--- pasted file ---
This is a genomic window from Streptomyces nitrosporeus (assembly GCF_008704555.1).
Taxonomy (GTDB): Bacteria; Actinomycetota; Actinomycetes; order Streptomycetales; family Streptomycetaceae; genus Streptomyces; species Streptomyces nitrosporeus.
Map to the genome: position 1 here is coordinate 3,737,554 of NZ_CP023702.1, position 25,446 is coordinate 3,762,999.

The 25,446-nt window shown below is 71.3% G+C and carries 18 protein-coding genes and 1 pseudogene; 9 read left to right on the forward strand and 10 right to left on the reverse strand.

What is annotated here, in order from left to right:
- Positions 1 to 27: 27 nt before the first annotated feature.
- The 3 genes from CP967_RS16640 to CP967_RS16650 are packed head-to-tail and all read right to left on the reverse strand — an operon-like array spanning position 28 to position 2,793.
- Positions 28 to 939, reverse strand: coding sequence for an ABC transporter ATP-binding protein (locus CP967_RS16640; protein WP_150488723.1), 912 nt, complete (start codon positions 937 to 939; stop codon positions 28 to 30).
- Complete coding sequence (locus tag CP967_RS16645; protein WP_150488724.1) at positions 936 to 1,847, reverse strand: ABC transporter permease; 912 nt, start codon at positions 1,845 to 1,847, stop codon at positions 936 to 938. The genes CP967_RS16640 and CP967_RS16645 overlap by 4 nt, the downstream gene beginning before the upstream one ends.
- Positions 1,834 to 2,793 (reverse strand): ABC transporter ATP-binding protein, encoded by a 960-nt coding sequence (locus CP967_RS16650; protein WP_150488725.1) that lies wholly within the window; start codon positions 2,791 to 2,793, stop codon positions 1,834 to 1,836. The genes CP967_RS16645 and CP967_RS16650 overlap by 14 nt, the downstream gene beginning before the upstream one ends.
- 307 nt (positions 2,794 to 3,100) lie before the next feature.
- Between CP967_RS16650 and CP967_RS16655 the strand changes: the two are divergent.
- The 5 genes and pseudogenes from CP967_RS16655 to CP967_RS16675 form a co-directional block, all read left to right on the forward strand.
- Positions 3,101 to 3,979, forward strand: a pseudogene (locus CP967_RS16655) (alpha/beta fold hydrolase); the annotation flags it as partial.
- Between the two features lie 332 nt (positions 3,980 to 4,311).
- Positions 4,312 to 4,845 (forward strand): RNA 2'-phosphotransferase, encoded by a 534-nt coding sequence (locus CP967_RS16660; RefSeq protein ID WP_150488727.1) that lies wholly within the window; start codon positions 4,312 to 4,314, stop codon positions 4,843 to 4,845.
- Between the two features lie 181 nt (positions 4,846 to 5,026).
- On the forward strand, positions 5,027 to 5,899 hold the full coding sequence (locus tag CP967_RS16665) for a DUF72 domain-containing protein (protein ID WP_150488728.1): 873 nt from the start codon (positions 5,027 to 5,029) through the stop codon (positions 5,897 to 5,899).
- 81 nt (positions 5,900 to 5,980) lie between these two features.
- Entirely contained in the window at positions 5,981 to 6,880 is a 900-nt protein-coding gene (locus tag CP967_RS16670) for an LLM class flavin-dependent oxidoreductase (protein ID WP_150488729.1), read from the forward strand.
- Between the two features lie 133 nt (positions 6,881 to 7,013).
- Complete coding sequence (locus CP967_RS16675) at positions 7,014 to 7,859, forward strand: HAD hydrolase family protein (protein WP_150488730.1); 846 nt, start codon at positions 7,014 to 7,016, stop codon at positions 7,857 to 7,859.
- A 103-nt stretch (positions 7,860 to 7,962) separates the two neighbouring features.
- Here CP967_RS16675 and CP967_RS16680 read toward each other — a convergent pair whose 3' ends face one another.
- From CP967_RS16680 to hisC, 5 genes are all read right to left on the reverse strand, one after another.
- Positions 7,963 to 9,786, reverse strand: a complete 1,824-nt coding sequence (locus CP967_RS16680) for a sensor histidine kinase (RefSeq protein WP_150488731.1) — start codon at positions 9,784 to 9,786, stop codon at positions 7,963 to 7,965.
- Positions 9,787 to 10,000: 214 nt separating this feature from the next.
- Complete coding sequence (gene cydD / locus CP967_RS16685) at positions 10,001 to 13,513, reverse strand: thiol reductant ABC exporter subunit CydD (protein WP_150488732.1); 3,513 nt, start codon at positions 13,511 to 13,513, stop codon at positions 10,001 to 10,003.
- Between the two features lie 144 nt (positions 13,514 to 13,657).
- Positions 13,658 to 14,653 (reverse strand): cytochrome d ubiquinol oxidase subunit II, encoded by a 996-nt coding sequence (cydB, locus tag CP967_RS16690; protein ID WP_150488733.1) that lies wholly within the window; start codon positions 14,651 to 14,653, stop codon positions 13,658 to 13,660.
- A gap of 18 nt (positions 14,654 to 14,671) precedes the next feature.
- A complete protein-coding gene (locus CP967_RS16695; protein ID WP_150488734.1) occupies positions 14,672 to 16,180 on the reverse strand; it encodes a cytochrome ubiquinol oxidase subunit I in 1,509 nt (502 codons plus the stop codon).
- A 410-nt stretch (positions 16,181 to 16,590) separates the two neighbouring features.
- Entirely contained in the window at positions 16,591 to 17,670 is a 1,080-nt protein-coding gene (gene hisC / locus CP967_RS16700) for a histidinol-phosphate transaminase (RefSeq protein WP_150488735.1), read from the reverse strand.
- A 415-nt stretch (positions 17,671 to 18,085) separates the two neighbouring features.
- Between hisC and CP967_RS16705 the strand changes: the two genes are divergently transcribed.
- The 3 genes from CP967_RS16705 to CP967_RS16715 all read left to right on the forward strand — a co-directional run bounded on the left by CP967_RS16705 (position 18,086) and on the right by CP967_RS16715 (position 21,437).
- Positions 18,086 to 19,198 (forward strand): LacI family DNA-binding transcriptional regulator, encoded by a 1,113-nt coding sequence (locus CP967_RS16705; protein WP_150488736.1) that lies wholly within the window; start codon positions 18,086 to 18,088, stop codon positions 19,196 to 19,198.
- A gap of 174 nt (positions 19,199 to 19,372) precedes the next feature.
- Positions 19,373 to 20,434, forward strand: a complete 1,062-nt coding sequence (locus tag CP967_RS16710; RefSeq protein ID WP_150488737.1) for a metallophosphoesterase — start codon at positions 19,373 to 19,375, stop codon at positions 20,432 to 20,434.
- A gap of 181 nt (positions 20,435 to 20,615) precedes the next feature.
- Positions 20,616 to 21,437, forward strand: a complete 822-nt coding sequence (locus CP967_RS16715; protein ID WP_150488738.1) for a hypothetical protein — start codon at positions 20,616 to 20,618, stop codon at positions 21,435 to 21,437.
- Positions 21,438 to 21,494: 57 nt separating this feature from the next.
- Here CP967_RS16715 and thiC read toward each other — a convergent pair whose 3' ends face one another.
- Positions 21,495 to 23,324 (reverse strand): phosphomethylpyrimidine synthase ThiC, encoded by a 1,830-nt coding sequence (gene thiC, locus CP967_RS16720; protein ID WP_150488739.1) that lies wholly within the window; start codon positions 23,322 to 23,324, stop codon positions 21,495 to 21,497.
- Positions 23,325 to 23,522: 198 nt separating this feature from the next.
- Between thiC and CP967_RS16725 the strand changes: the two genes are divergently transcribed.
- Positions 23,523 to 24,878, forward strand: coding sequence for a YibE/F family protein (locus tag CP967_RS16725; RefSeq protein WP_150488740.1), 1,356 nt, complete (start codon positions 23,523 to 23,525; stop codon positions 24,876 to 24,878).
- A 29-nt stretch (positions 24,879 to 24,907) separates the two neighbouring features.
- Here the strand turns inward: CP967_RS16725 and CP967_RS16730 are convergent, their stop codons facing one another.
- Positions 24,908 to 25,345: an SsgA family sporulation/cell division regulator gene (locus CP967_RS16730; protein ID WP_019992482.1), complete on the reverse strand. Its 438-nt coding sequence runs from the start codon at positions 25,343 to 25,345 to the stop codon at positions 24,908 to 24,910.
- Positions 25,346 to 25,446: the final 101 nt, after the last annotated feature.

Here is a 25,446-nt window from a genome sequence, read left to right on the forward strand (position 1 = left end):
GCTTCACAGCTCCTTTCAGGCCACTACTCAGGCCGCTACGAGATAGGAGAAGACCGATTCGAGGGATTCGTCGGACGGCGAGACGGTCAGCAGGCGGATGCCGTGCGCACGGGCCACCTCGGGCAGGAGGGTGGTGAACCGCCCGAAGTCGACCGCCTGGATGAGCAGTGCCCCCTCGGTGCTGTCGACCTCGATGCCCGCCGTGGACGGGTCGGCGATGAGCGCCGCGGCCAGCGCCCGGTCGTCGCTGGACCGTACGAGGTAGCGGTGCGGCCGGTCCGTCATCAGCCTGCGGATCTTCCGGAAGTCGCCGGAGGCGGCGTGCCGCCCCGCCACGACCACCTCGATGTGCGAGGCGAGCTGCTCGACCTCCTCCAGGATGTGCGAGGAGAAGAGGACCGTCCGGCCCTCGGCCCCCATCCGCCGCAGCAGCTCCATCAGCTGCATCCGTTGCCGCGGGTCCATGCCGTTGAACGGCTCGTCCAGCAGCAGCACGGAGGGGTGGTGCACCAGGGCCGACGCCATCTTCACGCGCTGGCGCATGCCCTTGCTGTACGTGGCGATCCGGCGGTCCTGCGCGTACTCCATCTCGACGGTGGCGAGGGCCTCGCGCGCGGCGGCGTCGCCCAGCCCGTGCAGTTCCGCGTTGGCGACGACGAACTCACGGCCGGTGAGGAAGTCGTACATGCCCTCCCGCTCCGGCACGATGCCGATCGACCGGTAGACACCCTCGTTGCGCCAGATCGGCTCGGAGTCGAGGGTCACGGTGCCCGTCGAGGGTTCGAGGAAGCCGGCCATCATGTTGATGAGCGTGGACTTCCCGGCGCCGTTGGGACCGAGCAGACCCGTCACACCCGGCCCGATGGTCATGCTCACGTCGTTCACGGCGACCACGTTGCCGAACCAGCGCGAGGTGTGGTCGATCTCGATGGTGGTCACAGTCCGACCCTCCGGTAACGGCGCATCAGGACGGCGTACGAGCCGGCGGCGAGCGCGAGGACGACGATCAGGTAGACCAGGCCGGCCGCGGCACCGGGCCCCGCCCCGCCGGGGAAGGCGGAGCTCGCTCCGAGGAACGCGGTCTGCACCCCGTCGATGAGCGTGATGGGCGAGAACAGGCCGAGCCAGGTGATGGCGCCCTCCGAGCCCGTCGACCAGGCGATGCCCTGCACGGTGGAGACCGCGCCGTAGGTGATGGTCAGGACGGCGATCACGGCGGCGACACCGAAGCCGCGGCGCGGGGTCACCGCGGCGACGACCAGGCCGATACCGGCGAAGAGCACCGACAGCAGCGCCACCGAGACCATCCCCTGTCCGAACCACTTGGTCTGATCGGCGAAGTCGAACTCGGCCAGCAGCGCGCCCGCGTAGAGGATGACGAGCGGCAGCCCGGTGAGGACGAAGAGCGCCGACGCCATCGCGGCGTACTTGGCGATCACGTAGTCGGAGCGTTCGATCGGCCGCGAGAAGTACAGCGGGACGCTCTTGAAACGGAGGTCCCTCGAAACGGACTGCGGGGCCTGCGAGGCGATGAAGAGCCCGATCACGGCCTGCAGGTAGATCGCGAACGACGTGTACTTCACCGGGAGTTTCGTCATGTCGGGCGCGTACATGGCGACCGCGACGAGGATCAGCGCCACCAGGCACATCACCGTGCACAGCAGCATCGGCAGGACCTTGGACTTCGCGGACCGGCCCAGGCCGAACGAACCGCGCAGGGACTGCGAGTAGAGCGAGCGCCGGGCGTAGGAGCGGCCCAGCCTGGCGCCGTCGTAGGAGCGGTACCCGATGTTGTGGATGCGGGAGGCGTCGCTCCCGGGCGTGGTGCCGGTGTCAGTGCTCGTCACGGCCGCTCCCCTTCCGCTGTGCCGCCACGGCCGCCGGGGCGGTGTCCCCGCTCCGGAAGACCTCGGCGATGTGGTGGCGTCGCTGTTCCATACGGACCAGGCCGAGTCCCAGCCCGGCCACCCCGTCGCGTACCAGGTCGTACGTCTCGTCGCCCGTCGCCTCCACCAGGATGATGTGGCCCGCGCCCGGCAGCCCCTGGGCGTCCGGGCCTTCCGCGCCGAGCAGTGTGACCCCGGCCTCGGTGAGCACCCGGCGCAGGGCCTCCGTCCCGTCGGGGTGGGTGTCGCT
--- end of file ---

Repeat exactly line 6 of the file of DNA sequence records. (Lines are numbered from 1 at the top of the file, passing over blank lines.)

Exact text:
- Positions 1 to 27: 27 nt before the first annotated feature.